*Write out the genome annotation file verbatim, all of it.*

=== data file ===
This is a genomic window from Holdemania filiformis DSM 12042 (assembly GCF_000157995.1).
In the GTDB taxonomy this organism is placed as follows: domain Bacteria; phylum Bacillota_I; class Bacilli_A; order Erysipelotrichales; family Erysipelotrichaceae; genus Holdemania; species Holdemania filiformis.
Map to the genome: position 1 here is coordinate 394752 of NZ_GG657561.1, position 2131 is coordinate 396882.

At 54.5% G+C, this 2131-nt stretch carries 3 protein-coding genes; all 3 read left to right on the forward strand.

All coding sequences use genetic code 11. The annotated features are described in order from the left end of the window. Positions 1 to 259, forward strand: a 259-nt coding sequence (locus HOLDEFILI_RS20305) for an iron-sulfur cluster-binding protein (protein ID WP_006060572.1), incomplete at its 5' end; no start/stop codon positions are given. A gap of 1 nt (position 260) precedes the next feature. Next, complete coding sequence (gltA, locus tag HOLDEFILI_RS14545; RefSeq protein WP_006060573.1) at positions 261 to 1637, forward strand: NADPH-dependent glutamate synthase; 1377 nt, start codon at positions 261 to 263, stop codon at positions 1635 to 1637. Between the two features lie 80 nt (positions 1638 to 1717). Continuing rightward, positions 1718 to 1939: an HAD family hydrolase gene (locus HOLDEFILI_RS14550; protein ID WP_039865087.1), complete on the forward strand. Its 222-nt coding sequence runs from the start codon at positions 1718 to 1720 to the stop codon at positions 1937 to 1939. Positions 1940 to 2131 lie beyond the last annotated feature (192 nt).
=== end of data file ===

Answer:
This is a genomic window from Holdemania filiformis DSM 12042 (assembly GCF_000157995.1).
In the GTDB taxonomy this organism is placed as follows: domain Bacteria; phylum Bacillota_I; class Bacilli_A; order Erysipelotrichales; family Erysipelotrichaceae; genus Holdemania; species Holdemania filiformis.
Map to the genome: position 1 here is coordinate 394752 of NZ_GG657561.1, position 2131 is coordinate 396882.

At 54.5% G+C, this 2131-nt stretch carries 3 protein-coding genes; all 3 read left to right on the forward strand.

All coding sequences use genetic code 11. The annotated features are described in order from the left end of the window. Positions 1 to 259, forward strand: a 259-nt coding sequence (locus HOLDEFILI_RS20305) for an iron-sulfur cluster-binding protein (protein ID WP_006060572.1), incomplete at its 5' end; no start/stop codon positions are given. A gap of 1 nt (position 260) precedes the next feature. Next, complete coding sequence (gltA, locus tag HOLDEFILI_RS14545; RefSeq protein WP_006060573.1) at positions 261 to 1637, forward strand: NADPH-dependent glutamate synthase; 1377 nt, start codon at positions 261 to 263, stop codon at positions 1635 to 1637. Between the two features lie 80 nt (positions 1638 to 1717). Continuing rightward, positions 1718 to 1939: an HAD family hydrolase gene (locus HOLDEFILI_RS14550; protein ID WP_039865087.1), complete on the forward strand. Its 222-nt coding sequence runs from the start codon at positions 1718 to 1720 to the stop codon at positions 1937 to 1939. Positions 1940 to 2131 lie beyond the last annotated feature (192 nt).